I’m currently reading Nick Hornby’s The Polysyllabic Spree, and he mentioned reading Lethem’s Fortress of Solitude, which reminded how much several people I know loved Lethem’s Motherless Brooklyn, which in turn reminded me of a little science fiction (ish) novel that Lethem wrote back in 1994 which I had wanted to read. That’s the genealogy. I picked up the book last week, and I basically read it in the last 24 hours (while traveling from DC to Atlanta to Rio to Brasilia). It had me completely captivated.

A hard-boiled detective addicted to dope and flowery metaphors goes up against the institutional cops to solve a murder. And there’s a kangaroo with a gun. And a house that’s a hologram. And people getting frozen (think Han Solo at the end of The Empire Strikes Back). But before you stop, the beauty of Lethem’s novel is that it doesn’t feel like science fiction. It feels like a captivating crime noir novel. The reason is that Lethem reels you in at the first pages with the story and the character, and only bit by bit, over time, do you realize that the world is different from our own (right now). (One problem with much science fiction and fantasy is that it requires such a massive investment to start the book: the planet of what? the what-reorganizing matter machine? huh?) And the science fiction elements all feel relevant: the walking, talking animals are the result of artificial evolution processes, and everyone is taking to dope to forget their lives (think a gritty Brave New World). The crime story itself has the requisite zillion twists and turns, and Lethem leads us right up to an impressively surprising finale.

Note: Lots of strong language, a fair amount of violent, and some sexual content.

a postmodern detective nods to a most decidedly non postmodern detective

On my last trip to Rio I started E. L. Doctorow’s City of God. After all, that’s the name of one of the most well known slums in Rio (and a book and movie that take place therein). Doctorow is talking about a different city though: New York. After reading ten of Agatha Christie’s Hercule Poirot novels over the last year, this narrative struck me:

While I was at it, I bought half a dozen used paperback detective novels. To learn the trade … I just read the…things when I’m dpressed. The paperback detective he speaks to me. His rod and his gaff they comfort me. [p8]

Those last two sentence are classic Hercule Poirot sentence construction.  (Kind of like Yoda’s but also … different.)

 

On my last trip to Rio I started E. L. Doctorow’s City of God. After all, that’s the name of one of the most well known slums in Rio. (Doctorow is talking about a different city though.) After reading ten of Agatha Christie’s Hercule Poirot novels over the last year, this narrative struck me:

While I was at it, I bought half a dozen used paperback detective novels. To learn the trade … I just read the…things when I’m dpressed. The paperback detective he speaks to me. His rod and his gaff they comfort me. [p8]

Those last two sentence are classic Hercule Poirot sentence construction. (Kind of like Yoda’s but also … different.)

Borges and the Eternal Orangutans: not to be missed!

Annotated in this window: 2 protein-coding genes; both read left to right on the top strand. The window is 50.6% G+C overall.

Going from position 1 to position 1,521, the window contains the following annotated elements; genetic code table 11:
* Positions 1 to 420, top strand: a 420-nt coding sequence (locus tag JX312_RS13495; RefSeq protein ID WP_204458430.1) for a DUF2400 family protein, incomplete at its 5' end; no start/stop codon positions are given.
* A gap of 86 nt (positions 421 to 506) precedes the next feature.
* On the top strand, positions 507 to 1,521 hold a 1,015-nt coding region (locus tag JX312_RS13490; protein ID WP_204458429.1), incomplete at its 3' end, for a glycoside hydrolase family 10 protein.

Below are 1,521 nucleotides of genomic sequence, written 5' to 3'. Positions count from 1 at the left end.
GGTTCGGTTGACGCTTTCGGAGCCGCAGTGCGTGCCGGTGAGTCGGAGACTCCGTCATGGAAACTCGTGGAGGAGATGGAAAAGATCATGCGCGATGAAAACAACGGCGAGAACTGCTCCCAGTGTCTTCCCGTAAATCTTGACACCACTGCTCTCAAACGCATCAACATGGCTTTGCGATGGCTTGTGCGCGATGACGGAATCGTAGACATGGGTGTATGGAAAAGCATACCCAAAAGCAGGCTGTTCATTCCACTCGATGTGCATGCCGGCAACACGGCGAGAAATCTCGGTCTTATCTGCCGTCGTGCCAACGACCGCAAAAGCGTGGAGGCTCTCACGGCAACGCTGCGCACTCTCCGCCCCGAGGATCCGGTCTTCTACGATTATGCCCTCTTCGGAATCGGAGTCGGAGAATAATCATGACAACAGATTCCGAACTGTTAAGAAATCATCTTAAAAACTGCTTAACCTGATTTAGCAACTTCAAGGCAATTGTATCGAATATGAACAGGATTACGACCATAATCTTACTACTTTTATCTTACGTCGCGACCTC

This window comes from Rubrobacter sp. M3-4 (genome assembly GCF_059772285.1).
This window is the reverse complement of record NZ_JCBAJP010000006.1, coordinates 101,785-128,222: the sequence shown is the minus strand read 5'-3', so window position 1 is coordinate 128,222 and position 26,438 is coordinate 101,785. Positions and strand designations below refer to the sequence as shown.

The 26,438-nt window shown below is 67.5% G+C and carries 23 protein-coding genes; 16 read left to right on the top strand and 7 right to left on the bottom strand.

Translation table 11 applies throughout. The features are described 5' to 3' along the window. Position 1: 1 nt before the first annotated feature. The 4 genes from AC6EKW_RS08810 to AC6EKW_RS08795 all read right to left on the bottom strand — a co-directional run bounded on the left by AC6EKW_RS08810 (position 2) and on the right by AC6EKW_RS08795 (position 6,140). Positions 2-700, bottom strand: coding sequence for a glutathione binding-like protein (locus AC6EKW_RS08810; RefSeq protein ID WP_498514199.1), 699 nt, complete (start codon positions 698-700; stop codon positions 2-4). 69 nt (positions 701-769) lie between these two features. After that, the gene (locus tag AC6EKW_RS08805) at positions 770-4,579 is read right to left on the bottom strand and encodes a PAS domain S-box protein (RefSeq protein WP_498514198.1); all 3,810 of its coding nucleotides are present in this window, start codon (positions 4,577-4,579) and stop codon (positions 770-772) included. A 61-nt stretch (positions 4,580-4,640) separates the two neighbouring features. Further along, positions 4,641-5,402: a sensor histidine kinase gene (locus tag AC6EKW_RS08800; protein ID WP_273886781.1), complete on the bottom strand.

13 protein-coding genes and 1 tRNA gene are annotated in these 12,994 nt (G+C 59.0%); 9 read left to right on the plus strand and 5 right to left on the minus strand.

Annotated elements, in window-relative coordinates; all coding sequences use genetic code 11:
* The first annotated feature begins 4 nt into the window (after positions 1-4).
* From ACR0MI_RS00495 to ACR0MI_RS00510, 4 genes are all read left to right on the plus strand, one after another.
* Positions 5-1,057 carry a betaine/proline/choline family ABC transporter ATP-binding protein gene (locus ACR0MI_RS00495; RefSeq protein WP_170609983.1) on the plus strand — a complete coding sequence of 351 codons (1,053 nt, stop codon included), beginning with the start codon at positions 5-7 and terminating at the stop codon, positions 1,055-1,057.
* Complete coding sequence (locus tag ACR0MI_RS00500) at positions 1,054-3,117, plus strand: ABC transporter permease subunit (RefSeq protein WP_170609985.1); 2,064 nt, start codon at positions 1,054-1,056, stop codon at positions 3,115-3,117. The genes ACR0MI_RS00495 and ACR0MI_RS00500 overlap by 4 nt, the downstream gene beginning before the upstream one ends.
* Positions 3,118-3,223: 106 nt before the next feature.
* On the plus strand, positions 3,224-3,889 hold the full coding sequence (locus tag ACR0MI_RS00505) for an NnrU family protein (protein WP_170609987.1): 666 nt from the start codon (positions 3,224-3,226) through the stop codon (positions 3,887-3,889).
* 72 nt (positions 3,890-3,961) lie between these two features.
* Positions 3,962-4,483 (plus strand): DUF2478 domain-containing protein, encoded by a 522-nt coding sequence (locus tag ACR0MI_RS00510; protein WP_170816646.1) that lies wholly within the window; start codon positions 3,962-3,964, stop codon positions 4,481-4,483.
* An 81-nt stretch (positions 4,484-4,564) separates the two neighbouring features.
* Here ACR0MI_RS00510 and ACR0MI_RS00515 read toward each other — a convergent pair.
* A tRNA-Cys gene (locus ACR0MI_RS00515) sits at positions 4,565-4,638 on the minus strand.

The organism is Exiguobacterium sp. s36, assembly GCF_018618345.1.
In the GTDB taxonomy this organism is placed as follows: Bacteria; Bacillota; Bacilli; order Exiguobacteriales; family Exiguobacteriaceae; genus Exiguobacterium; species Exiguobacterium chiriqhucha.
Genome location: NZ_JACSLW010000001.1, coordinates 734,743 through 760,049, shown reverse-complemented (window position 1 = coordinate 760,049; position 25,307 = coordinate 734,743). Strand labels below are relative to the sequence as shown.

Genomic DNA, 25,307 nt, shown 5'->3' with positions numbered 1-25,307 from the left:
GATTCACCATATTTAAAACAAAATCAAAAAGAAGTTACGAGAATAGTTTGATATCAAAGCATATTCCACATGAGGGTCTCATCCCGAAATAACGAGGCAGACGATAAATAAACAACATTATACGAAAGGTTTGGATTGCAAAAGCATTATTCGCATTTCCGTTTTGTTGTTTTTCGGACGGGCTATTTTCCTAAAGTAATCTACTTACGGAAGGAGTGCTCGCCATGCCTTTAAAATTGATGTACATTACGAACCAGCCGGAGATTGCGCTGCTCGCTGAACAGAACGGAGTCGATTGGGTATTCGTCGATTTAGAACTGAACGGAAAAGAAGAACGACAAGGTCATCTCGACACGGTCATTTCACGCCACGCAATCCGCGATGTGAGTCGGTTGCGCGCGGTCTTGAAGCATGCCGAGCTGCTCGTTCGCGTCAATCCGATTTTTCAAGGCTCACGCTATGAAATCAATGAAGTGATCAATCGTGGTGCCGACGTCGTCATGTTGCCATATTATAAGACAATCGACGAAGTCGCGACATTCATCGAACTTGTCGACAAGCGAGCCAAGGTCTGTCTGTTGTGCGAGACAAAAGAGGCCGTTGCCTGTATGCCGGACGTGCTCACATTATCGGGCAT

A couple of months ago I posted a review of this fabulous Brazilian novel, Borges and the Eternal Orangutans.   I hadn’t read it in English and so couldn’t vouch for the translation, but today I stumbled on a collection of reviews of the English translation and they are glowing!

I’ll pass on two quotes:

“Luis Fernando Verissimo’s Borges and the Eternal Orangutans is a perfect novel. I’ll say it again: This book is a perfect novel. (…) The reader will mourn because the novel is so short, and it’s only the second by Verissimo to be translated into English” – Thomas McGonigle, The Los Angeles Times

“In the end, Verissimo’s pleasure in his own absurd intertextual universe is infectious: the two-way-mirror trickery of his conclusion is as satisfying as it is utterly predictable. As Borges wrote of Poe: “we might think that his plots are so weak that they are almost transparent”. Luis Fernando Verissimo’s is decidedly threadbare; but he knows, with his heroes, that a predictable detective story is not necessarily an imperfect one.” – Brian Dillon, Times Literary Supplement

More at The Complete Review

book review: The A.B.C. Murders, by Agatha Christie

a serial killer who leaves train guides with the bodies

In this novel, Poirot is rejoined by his old, marvelously obtuse friend Hastings (whom we haven’t seen since Lord Edgeware Dies, four novels ago, since when he has been at his ranch in Argentina). A serial murder goes on the rampage, sending challenging letters to Poirot in the process, and Poirot and Hastings are on the trail!

Hastings hasn’t gotten any smarter, but that’s not particularly unrealistic; I’m not sure that hanging out with a great detective would make me any more of a great detective myself, either.

One thing I really enjoyed about this book was the intertextuality. I’m a total sucker for references, even if they’re fictional – I loved the references in Marisha Pessl’s Special Topics in Calamity Physics and still loved them (albeit less) after figuring out that most were invented. Hastings comes to visit Poirot, and Poirot suggests that it would be very nice to have a really interesting, challenging murder to solve together. Hastings talks about how multiple murders would be better, as having one murder at the beginning followed by a long ruling out of suspects can be tiresome (which seemed a reference to the recent and lovely Death in the Clouds). At some point Poirot mentions that he recent almost got killed himself (an allusion to Three Act Tragedy), Poirot reminds Hastings how love can be found in the context of murder (an allusion to Hastings’ finding his own wife in Murder on The Links), etc.

A minor annoyance is that Christie tries so hard to make Hastings the real narrator that she has a big explanation at the beginning about how it is that Hastings is narrating certain things he didn’t observe; I think it’d have been better simply to drop Hasting’s role (or leave those things out), but it clearly wasn’t my call!

I found the ending a little unsatisfying although I cannot put my finger on way. Christie had me completely fooled as to who the murderer was, multiple times, but somehow the final identity left me less convinced than some, like the last book (Death in the Clouds). But it was an entertaining read for my hotel in Tanzania.

Next comes Murder in Mesopotamia, but I think I need a little break from Poirot. Little Dorrit, anyone?